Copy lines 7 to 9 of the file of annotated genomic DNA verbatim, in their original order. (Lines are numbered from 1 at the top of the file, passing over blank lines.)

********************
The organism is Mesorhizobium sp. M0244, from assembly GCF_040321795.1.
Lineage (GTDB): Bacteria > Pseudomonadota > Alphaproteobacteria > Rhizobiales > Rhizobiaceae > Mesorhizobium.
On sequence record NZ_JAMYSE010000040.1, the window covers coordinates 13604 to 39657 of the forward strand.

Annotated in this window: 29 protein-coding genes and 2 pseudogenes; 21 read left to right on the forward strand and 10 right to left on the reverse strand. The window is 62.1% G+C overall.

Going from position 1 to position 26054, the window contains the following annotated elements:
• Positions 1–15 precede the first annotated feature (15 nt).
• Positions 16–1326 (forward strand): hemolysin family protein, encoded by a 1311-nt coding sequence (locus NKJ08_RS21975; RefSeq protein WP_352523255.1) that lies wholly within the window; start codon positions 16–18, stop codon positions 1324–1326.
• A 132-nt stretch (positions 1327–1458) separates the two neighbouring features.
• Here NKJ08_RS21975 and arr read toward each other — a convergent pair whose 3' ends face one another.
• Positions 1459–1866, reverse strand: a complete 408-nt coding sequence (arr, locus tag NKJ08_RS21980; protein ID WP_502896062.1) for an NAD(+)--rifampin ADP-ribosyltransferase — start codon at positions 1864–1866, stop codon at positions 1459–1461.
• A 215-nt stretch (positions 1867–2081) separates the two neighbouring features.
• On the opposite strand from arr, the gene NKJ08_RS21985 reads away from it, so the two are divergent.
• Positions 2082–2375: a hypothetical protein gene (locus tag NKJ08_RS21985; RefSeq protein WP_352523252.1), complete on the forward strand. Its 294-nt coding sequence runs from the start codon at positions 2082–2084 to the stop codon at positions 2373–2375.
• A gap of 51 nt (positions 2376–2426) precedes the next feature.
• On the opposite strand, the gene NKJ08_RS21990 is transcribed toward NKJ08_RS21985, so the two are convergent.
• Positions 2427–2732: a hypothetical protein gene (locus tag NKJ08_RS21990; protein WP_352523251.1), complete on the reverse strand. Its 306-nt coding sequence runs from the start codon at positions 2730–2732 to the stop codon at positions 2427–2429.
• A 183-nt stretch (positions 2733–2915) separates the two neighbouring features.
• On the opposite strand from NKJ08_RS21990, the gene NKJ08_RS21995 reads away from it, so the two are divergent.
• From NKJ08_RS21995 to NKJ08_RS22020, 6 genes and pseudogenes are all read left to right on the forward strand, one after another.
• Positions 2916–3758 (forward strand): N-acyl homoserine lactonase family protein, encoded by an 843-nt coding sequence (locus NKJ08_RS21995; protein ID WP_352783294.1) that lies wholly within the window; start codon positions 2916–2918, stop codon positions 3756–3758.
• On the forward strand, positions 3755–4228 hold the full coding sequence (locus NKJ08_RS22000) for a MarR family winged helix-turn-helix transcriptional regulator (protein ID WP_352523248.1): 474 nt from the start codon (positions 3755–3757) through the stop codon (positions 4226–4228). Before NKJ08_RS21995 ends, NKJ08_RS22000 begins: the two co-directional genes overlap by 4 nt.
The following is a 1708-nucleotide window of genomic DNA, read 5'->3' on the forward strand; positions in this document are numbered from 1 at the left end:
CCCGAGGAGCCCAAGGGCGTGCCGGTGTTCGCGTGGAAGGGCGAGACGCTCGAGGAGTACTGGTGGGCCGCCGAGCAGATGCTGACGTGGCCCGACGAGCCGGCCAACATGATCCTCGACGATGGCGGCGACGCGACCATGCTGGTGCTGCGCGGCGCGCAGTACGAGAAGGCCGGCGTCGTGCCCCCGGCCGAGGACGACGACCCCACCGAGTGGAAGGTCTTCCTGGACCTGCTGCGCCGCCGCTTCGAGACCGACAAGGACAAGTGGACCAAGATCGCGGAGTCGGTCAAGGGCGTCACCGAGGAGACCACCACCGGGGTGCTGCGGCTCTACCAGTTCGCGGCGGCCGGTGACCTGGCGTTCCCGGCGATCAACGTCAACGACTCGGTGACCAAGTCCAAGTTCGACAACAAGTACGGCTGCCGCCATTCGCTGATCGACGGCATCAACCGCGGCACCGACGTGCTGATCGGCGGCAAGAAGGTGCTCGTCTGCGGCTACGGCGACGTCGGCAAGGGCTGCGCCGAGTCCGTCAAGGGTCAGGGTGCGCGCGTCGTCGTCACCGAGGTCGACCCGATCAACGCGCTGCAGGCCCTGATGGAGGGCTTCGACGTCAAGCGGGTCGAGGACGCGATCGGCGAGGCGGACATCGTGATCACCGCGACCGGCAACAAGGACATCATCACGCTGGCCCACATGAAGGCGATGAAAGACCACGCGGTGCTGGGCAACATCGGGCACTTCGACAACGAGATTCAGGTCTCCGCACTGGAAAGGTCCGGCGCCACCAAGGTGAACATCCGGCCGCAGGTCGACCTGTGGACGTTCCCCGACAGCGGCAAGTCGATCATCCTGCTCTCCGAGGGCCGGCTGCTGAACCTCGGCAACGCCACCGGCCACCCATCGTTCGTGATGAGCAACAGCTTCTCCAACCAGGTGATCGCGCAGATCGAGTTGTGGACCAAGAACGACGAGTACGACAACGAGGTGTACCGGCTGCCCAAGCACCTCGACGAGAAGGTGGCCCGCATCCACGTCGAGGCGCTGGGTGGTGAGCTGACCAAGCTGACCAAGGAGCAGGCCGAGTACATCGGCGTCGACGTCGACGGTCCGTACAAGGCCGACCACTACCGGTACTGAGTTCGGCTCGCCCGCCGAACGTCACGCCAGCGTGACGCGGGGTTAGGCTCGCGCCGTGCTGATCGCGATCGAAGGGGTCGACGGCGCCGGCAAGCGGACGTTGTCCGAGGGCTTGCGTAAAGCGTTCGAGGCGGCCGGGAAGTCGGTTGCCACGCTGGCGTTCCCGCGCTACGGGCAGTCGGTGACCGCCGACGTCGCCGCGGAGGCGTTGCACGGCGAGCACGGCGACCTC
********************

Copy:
• Positions 16–1326 (forward strand): hemolysin family protein, encoded by a 1311-nt coding sequence (locus NKJ08_RS21975; RefSeq protein WP_352523255.1) that lies wholly within the window; start codon positions 16–18, stop codon positions 1324–1326.
• A 132-nt stretch (positions 1327–1458) separates the two neighbouring features.
• Here NKJ08_RS21975 and arr read toward each other — a convergent pair whose 3' ends face one another.